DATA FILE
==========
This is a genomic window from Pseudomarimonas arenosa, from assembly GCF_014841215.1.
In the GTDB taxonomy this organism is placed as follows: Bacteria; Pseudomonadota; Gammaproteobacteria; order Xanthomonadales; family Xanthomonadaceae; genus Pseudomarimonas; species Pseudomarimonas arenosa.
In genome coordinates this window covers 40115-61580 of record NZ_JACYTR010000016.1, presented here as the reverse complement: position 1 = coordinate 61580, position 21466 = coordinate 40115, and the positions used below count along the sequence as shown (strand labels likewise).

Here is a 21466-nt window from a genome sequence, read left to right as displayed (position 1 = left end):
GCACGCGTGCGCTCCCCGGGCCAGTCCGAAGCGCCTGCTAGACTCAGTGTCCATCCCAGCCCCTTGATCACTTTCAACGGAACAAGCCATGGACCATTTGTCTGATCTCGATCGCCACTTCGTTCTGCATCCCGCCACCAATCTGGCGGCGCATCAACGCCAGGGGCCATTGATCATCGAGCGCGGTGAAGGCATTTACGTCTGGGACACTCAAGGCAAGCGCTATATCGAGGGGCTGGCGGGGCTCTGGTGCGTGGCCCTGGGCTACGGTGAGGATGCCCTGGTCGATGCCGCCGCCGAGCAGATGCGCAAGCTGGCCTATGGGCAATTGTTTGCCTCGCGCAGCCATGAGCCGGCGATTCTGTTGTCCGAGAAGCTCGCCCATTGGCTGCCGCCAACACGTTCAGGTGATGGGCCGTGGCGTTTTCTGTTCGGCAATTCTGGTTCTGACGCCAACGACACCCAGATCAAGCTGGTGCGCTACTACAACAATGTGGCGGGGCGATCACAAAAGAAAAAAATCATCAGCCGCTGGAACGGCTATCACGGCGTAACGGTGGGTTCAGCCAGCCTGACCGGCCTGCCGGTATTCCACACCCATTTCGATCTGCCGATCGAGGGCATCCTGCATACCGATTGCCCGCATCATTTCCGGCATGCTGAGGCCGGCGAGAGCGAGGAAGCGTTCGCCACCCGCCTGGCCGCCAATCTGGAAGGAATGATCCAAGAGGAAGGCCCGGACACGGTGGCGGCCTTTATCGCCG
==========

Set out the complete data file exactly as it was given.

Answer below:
This is a genomic window from Pseudomarimonas arenosa, from assembly GCF_014841215.1.
In the GTDB taxonomy this organism is placed as follows: Bacteria; Pseudomonadota; Gammaproteobacteria; order Xanthomonadales; family Xanthomonadaceae; genus Pseudomarimonas; species Pseudomarimonas arenosa.
In genome coordinates this window covers 40115-61580 of record NZ_JACYTR010000016.1, presented here as the reverse complement: position 1 = coordinate 61580, position 21466 = coordinate 40115, and the positions used below count along the sequence as shown (strand labels likewise).

Here is a 21466-nt window from a genome sequence, read left to right as displayed (position 1 = left end):
GCACGCGTGCGCTCCCCGGGCCAGTCCGAAGCGCCTGCTAGACTCAGTGTCCATCCCAGCCCCTTGATCACTTTCAACGGAACAAGCCATGGACCATTTGTCTGATCTCGATCGCCACTTCGTTCTGCATCCCGCCACCAATCTGGCGGCGCATCAACGCCAGGGGCCATTGATCATCGAGCGCGGTGAAGGCATTTACGTCTGGGACACTCAAGGCAAGCGCTATATCGAGGGGCTGGCGGGGCTCTGGTGCGTGGCCCTGGGCTACGGTGAGGATGCCCTGGTCGATGCCGCCGCCGAGCAGATGCGCAAGCTGGCCTATGGGCAATTGTTTGCCTCGCGCAGCCATGAGCCGGCGATTCTGTTGTCCGAGAAGCTCGCCCATTGGCTGCCGCCAACACGTTCAGGTGATGGGCCGTGGCGTTTTCTGTTCGGCAATTCTGGTTCTGACGCCAACGACACCCAGATCAAGCTGGTGCGCTACTACAACAATGTGGCGGGGCGATCACAAAAGAAAAAAATCATCAGCCGCTGGAACGGCTATCACGGCGTAACGGTGGGTTCAGCCAGCCTGACCGGCCTGCCGGTATTCCACACCCATTTCGATCTGCCGATCGAGGGCATCCTGCATACCGATTGCCCGCATCATTTCCGGCATGCTGAGGCCGGCGAGAGCGAGGAAGCGTTCGCCACCCGCCTGGCCGCCAATCTGGAAGGAATGATCCAAGAGGAAGGCCCGGACACGGTGGCGGCCTTTATCGCCG